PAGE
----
Nor am I sure if they tried to blow Harrison to small pieces before he bombed or after. Possibly both. Finally a force of Messerschmitts attacked him, in a rapid succession of ten, and put out of action every turret he had. Tracer tore at all angles through the nose and body of the plane. It shaved the skin off the knuckles of Harrison and his second dicky. It smashed the inter-comm. and mortally wounded the engineer. Blood flowed over the floor of the plane, mingling stickily with oil. It was hard to stand up and the gunners could not fire and there were no warning voices in the inter-comm.
Many other things had happened that Harrison did not then know about, but was to know about later. He was glad enough to see Spitfires coming up as escort, and the Messerschmitts diving home to tea. He was glad to be out of it and setting course for home again. He was quite glad that K for Kitty was his plane.
At home, in the bright calm golden air of the late winter afternoon, Harrison brought her down gently and beautifully, making a perfect landing. He even succeeded in holding for some distance to the runway. And then everything that had not already happened began to happen at once. It was as if the kite had blown home held together only by strips of sticky plaster and string; as if she were a toy plane, put together by children, that could
not withstand the vibration of contact with earth.
She began to fall to pieces suddenly, terrifyingly, and almost systematically. The starboard outer air-screw fell off, and then the starboard inner engine fell out completely. Then the complete starboard wing fell off, and then both the fallen wing and the fallen engine caught fire. Just before she came to rest, the port wing was flung high into the air like the arm of someone drowning, and remained there, high and stiff and awkward and dead.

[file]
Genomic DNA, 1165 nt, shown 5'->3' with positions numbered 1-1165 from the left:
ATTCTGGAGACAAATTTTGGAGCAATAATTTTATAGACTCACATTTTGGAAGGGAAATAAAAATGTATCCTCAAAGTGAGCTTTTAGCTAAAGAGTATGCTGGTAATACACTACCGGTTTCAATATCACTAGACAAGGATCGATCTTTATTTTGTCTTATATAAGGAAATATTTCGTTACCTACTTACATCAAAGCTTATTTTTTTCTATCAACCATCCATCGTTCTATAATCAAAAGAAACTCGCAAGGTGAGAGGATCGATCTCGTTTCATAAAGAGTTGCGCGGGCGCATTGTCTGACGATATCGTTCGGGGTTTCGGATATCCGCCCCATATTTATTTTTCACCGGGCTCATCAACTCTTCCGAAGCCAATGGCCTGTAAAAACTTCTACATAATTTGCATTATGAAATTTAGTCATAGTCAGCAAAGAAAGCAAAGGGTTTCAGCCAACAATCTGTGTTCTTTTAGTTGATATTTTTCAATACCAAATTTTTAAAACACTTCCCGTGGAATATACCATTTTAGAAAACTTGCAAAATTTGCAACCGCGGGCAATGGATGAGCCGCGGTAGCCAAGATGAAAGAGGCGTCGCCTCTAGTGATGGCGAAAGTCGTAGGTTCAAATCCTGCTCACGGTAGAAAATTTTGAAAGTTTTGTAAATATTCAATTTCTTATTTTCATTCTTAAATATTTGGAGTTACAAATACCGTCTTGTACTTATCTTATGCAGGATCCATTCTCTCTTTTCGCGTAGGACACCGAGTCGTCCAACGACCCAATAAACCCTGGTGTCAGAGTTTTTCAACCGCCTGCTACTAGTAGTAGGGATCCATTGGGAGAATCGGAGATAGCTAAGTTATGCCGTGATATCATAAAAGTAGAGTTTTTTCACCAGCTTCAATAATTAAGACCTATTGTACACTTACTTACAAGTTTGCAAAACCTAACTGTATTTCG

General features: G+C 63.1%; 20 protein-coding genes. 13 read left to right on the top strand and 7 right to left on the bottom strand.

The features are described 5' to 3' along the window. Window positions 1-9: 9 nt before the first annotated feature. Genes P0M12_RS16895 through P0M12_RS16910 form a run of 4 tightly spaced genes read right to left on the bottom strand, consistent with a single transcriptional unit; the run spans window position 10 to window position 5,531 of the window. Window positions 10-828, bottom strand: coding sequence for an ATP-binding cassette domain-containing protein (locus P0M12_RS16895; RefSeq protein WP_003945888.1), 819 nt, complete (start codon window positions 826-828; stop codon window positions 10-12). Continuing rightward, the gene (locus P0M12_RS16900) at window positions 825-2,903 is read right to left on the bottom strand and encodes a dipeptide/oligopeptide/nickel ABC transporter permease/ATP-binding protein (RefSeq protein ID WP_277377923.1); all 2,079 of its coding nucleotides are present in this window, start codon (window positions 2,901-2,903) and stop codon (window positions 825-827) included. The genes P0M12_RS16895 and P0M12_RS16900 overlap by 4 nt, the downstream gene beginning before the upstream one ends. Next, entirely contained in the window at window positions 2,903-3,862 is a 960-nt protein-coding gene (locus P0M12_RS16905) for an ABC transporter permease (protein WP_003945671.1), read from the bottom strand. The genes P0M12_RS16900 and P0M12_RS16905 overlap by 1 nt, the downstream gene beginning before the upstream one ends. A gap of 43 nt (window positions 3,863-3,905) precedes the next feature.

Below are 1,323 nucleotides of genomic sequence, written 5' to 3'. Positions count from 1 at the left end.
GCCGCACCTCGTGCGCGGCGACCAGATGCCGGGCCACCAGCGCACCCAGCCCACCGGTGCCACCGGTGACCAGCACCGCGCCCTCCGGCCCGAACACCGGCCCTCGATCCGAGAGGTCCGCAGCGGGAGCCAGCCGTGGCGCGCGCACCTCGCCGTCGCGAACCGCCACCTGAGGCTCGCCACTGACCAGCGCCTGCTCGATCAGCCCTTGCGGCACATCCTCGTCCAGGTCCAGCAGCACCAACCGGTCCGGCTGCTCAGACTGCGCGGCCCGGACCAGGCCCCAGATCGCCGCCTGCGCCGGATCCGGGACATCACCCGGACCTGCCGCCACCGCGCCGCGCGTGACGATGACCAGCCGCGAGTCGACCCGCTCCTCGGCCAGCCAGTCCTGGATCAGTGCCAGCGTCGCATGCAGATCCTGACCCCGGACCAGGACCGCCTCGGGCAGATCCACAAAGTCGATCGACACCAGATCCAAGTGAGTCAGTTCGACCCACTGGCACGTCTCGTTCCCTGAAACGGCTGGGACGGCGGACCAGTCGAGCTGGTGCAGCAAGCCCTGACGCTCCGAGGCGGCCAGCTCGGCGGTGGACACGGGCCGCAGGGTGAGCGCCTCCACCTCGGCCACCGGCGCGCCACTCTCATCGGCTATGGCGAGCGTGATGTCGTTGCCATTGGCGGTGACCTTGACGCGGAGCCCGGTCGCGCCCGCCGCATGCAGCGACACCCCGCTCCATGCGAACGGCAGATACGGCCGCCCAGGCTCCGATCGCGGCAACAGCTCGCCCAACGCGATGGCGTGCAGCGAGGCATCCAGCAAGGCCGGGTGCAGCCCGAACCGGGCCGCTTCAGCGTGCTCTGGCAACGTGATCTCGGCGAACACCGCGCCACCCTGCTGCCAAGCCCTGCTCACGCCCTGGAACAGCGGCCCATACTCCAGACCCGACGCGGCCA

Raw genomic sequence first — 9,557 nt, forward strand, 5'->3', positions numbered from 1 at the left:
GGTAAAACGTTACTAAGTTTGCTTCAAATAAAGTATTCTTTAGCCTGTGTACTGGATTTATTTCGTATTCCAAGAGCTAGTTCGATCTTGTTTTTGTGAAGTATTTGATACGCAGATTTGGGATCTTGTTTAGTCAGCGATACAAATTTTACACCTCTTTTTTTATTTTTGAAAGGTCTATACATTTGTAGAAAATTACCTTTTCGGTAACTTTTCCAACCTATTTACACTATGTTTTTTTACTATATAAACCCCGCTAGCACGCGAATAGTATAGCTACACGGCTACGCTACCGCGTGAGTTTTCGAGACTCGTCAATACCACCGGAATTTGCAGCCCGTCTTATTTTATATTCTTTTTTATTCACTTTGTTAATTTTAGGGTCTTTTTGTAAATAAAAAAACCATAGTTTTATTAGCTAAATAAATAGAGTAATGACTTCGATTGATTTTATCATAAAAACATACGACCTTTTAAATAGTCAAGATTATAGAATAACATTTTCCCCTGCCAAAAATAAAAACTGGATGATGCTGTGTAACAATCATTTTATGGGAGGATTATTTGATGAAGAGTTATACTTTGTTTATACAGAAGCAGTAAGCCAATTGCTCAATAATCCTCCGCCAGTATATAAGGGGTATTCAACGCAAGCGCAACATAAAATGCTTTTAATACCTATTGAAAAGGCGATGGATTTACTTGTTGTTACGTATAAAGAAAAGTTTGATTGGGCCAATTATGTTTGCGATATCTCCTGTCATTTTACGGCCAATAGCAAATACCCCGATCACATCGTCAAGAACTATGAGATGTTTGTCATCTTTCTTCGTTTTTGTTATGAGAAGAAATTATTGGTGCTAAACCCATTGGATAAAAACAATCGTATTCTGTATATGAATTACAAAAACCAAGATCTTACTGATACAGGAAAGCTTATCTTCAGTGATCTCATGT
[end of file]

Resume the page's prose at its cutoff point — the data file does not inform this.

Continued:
I do not know how Harrison and the crew got out of the plane, slipping and skidding in the oily blood and lifting the wounded engineer, then skidding and falling down in the blood again, the plane burning all the time, the main door jammed and only the forward hatch available for lifting to safety the heavy wounded man. It seemed at any moment that the plane might blow up. But somehow Harrison and the crew and the wounded man got out and the plane did not blow up.
She was still there, in that lop-sided, high-flung position, flat-tired, partially burnt, when I went across the field next morning. Harrison was there too, looking at her. He was pacing up and down. The burnt, ash-coloured wreckage of the plane lay scattered in an almost straight line across the grass. Beyond the last grey scraps of wreckage the tire marks of the plane made brown parallel lines in the muddy grass as far as the runway. Harrison walked up the tracks made by the flattened tires, stooped down to look at them, and then walked back, stooping down again. Finally he came back to the plane.
We stood there for a long time together, looking at the plane. We picked up scraps of wreckage and dropped them again in the grass. We looked at the flattened tires and the broken undercarriage and the splintered turret. We examined the ugly rising lines of tracer holes, neat and straight as the crotchets of a rising scale punched everywhere across the flat face of the fuselage. We stood under the high, up-flung wing, smashed by flak, that looked more than ever like a stiff dead arm. We looked at everything in amazement and unbelief and then looked again.
Long after I left, Harrison was still standing by the plane. And once, as I walked across the field, I turned and looked back.